Mexico passes new online surveillance law

Despite vocal and active campaigns by internet users in Mexico and around the world, the Mexican Congress approved a dangerous telecoms bill that increases surveillance and data retention while sanctioning mobile network shutdowns.

Access and our partners advocated against many provisions in the “Ley Telecom,” a massive reform bill which passed the Senate Friday, July 4 – in the midst of the World Cup – and the Chamber of Deputies on Wednesday, July 9. While the bill limits the power of telecom monopolies, it also includes harsh surveillance mandates, and will likely be signed into law.

However, the public pressure that delayed the bill’s passage also resulted in several key victories. In April, protests forced President Enrique Peña Nieto to back down and remove a clause allowing authorities to block internet content, services, or apps (article 145).

Wins on Net Neutrality amendments

After the Access community flooded lawmakers with 16,000 emails, last minute changes eliminated a provision allowing ISPs to create paid “fast lanes,” charging more for faster content delivery, which would violate the principles of net neutrality. The bill also passed with an anti-discrimination provision, which bans ISPs from “obstructing, interfering, inspecting, filtering, or discriminating against content, services, or applications.”

The bill now instructs ISPs to maintain the capacity, speed, and quality of service users contract for, without consideration of the content, origin, destination, or application used (Art. 146).

Article 146 also guarantees transparency on traffic management and service speeds; the privacy of internet users; and the security of the web. It mandates Mexico’s telecom regulator to increase investment in internet infrastructure.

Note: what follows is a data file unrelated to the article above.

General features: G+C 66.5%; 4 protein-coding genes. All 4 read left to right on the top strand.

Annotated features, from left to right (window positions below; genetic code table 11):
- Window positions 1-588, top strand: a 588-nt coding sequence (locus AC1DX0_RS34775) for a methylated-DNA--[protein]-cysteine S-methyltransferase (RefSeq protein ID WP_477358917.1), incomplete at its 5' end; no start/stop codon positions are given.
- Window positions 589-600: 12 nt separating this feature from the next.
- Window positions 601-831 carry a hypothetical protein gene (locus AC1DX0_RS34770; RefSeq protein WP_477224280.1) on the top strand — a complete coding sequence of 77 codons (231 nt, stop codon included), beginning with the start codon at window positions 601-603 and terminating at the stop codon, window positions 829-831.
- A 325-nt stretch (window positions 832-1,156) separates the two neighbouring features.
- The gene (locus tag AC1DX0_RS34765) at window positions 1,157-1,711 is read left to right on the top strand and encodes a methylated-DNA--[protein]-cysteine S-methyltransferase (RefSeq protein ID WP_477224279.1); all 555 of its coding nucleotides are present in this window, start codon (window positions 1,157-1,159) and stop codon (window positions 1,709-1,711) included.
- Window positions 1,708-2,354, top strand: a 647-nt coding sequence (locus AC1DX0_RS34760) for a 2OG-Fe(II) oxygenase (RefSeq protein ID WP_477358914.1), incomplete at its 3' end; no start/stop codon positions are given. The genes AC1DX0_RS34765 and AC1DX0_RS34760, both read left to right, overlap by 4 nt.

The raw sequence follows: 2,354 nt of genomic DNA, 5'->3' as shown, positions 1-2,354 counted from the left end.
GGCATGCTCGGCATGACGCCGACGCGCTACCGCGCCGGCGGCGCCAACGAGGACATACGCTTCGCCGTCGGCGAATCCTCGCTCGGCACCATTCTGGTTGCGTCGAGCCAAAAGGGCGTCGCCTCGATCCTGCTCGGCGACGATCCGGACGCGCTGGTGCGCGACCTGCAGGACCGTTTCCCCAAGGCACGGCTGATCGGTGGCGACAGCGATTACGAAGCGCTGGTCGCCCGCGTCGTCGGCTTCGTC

Overall, with strong regulations to implement it, the amended section could deliver a big boost to net neutrality in Mexico.

Increased surveillance

Despite elements of the bill that strengthen net neutrality, the bill expands Mexico’s online surveillance and it fails to comport with international laws and norms on surveillance, privacy, and freedom of expression.

The bill imposes 24-month data retention requirements on telcos, requiring them to keep many types of user data beyond what is necessary for business purposes. Forced data retention turns all users into suspects, leaves data vulnerable to breach and unlawful transfer, and creates a chilling effect against expression online. Access believes data retention should never be mandated by law.

The bill fails to protect Mexican users from government surveillance as well: no judicial warrant is needed for mobile phone location tracking; it expands the agencies authorized to access retained data and use location tracking without a warrant; and it does not include sufficient safeguards such as independent supervision, notification, or transparency (arts. 189, 190, 191).

Worryingly, the bill allows Mexican authorities to shut down telecommunications when and where they deem it necessary “to stop crimes,” an immense new power granted under vague terms, ripe for abuse. This provision likely violates international law and norms, namely the International Principles on the Application of Human Rights to Communications Surveillance, and treaties including the International Covenant on Civil and Political Rights (ICCPR) to which Mexico is a signatory. Specifically, the ICCPR holds Mexican authorities to higher standards of due process than provided in this bill, especially for such broad invasions of citizens’ privacy and free expression.

Next steps

Access will continue to work with our local partners to limit the reach and implementation of the harmful parts of this legislation. With President Peña Nieto expected to sign the bill, it is now turns to the newly empowered Mexican regulator IFETEL, the Federal Telecommunications Institute, to draft implementation guidance. IFETEL should open its work to comments from all stakeholders, so Mexican users have opportunity to voice their demands and ensure that rights are protected online, in compliance with international law and norms.